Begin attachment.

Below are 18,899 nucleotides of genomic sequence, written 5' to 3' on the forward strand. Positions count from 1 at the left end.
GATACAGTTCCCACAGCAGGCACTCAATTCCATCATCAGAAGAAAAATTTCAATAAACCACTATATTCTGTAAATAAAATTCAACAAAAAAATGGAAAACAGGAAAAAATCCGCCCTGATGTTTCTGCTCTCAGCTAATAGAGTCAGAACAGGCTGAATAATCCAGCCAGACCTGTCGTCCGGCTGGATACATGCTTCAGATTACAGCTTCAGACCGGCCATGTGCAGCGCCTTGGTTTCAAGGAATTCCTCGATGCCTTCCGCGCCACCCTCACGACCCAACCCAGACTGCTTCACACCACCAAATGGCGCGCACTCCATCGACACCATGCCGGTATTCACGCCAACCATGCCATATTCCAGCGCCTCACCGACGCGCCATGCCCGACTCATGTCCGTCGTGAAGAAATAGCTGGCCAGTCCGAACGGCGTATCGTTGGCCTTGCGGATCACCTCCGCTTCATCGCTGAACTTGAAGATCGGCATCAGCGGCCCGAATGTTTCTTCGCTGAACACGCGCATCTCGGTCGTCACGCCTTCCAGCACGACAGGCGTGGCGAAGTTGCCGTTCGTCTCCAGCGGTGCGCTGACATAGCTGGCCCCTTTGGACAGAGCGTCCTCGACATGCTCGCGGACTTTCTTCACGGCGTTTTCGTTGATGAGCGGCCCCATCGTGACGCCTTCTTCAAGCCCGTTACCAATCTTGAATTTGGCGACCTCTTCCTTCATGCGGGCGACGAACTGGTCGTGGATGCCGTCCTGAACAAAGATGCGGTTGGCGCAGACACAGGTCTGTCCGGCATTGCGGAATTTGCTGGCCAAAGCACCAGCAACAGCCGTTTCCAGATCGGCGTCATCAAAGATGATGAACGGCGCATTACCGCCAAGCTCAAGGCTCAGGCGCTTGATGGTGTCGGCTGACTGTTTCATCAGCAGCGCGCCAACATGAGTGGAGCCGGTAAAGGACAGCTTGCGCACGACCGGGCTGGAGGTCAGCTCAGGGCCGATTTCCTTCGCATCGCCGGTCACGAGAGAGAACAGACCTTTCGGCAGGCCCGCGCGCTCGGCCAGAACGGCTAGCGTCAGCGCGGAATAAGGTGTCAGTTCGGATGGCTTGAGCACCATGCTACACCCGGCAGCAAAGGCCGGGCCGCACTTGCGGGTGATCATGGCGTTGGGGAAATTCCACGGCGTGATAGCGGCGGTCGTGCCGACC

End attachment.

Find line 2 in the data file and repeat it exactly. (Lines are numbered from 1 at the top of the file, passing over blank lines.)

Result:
GATACAGTTCCCACAGCAGGCACTCAATTCCATCATCAGAAGAAAAATTTCAATAAACCACTATATTCTGTAAATAAAATTCAACAAAAAAATGGAAAACAGGAAAAAATCCGCCCTGATGTTTCTGCTCTCAGCTAATAGAGTCAGAACAGGCTGAATAATCCAGCCAGACCTGTCGTCCGGCTGGATACATGCTTCAGATTACAGCTTCAGACCGGCCATGTGCAGCGCCTTGGTTTCAAGGAATTCCTCGATGCCTTCCGCGCCACCCTCACGACCCAACCCAGACTGCTTCACACCACCAAATGGCGCGCACTCCATCGACACCATGCCGGTATTCACGCCAACCATGCCATATTCCAGCGCCTCACCGACGCGCCATGCCCGACTCATGTCCGTCGTGAAGAAATAGCTGGCCAGTCCGAACGGCGTATCGTTGGCCTTGCGGATCACCTCCGCTTCATCGCTGAACTTGAAGATCGGCATCAGCGGCCCGAATGTTTCTTCGCTGAACACGCGCATCTCGGTCGTCACGCCTTCCAGCACGACAGGCGTGGCGAAGTTGCCGTTCGTCTCCAGCGGTGCGCTGACATAGCTGGCCCCTTTGGACAGAGCGTCCTCGACATGCTCGCGGACTTTCTTCACGGCGTTTTCGTTGATGAGCGGCCCCATCGTGACGCCTTCTTCAAGCCCGTTACCAATCTTGAATTTGGCGACCTCTTCCTTCATGCGGGCGACGAACTGGTCGTGGATGCCGTCCTGAACAAAGATGCGGTTGGCGCAGACACAGGTCTGTCCGGCATTGCGGAATTTGCTGGCCAAAGCACCAGCAACAGCCGTTTCCAGATCGGCGTCATCAAAGATGATGAACGGCGCATTACCGCCAAGCTCAAGGCTCAGGCGCTTGATGGTGTCGGCTGACTGTTTCATCAGCAGCGCGCCAACATGAGTGGAGCCGGTAAAGGACAGCTTGCGCACGACCGGGCTGGAGGTCAGCTCAGGGCCGATTTCCTTCGCATCGCCGGTCACGAGAGAGAACAGACCTTTCGGCAGGCCCGCGCGCTCGGCCAGAACGGCTAGCGTCAGCGCGGAATAAGGTGTCAGTTCGGATGGCTTGAGCACCATGCTACACCCGGCAGCAAAGGCCGGGCCGCACTTGCGGGTGATCATGGCGTTGGGGAAATTCCACGGCGTGATAGCGGCGGTCGTGCCGACC